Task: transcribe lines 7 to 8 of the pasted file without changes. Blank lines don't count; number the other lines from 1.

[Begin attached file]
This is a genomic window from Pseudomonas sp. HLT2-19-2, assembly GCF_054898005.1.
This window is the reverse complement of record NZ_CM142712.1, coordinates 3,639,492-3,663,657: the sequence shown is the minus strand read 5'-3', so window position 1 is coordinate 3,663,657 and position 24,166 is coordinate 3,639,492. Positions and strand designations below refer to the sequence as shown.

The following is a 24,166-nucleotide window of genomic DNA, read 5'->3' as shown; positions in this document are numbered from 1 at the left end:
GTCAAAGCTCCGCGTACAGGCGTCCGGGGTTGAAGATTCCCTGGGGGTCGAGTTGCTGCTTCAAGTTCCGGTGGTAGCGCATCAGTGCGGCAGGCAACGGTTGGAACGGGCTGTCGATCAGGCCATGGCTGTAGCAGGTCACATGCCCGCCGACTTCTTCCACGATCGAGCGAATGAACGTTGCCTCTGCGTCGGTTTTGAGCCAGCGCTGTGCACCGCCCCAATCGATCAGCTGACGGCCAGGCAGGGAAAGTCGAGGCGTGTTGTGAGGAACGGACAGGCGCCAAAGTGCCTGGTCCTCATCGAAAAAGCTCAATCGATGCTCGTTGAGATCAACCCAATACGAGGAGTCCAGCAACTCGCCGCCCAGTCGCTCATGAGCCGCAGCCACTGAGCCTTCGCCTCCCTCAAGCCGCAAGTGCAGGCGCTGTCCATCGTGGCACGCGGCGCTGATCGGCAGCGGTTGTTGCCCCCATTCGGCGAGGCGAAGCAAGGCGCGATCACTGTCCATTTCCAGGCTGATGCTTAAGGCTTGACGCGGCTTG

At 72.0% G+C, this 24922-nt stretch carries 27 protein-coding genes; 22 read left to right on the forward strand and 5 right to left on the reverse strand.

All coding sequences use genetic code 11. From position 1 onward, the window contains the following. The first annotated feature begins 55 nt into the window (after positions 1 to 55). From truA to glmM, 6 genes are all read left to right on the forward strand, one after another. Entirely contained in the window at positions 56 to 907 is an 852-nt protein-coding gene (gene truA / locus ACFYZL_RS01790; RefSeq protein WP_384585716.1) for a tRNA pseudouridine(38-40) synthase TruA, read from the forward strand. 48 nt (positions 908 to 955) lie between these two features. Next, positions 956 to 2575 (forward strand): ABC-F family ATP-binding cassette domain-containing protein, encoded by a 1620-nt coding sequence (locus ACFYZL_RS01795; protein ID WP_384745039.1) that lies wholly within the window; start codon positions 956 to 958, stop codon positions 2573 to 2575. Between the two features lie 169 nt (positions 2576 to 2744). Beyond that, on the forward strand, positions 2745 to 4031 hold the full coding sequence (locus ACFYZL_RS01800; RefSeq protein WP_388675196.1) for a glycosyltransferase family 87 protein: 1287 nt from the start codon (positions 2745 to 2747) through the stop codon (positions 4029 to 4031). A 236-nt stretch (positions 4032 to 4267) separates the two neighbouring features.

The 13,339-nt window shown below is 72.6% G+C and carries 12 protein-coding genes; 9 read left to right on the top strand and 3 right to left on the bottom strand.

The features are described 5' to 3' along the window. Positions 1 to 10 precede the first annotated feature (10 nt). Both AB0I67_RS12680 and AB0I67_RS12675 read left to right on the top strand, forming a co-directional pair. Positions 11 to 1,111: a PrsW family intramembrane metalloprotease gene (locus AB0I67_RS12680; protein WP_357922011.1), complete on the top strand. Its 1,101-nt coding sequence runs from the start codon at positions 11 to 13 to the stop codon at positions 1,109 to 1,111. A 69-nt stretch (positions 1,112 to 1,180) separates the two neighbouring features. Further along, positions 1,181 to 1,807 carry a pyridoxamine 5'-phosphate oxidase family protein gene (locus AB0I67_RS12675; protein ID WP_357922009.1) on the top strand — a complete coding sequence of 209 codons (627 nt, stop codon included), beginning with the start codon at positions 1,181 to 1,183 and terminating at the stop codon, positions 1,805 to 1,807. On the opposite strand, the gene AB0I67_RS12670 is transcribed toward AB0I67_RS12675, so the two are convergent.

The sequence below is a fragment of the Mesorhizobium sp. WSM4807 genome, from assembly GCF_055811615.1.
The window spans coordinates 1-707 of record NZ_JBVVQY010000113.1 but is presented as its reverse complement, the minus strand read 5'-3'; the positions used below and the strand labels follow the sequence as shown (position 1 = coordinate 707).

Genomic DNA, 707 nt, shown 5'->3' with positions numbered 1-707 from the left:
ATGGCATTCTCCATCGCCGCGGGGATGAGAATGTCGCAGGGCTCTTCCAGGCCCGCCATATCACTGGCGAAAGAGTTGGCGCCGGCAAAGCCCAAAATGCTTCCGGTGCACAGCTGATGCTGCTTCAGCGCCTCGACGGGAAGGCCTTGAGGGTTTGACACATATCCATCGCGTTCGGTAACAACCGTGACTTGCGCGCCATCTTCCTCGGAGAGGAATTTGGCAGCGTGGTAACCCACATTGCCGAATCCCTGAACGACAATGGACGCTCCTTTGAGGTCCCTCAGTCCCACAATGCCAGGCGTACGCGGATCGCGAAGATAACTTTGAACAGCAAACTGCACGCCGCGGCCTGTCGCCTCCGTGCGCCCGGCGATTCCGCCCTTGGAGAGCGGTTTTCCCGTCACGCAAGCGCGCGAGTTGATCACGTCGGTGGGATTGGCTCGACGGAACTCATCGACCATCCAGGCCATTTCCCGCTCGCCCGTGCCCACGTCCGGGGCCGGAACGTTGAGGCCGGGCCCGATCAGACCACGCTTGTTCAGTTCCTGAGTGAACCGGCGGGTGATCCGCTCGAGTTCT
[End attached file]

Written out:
The 13,339-nt window shown below is 72.6% G+C and carries 12 protein-coding genes; 9 read left to right on the top strand and 3 right to left on the bottom strand.

The features are described 5' to 3' along the window. Positions 1 to 10 precede the first annotated feature (10 nt). Both AB0I67_RS12680 and AB0I67_RS12675 read left to right on the top strand, forming a co-directional pair. Positions 11 to 1,111: a PrsW family intramembrane metalloprotease gene (locus AB0I67_RS12680; protein WP_357922011.1), complete on the top strand. Its 1,101-nt coding sequence runs from the start codon at positions 11 to 13 to the stop codon at positions 1,109 to 1,111. A 69-nt stretch (positions 1,112 to 1,180) separates the two neighbouring features. Further along, positions 1,181 to 1,807 carry a pyridoxamine 5'-phosphate oxidase family protein gene (locus AB0I67_RS12675; protein ID WP_357922009.1) on the top strand — a complete coding sequence of 209 codons (627 nt, stop codon included), beginning with the start codon at positions 1,181 to 1,183 and terminating at the stop codon, positions 1,805 to 1,807. On the opposite strand, the gene AB0I67_RS12670 is transcribed toward AB0I67_RS12675, so the two are convergent.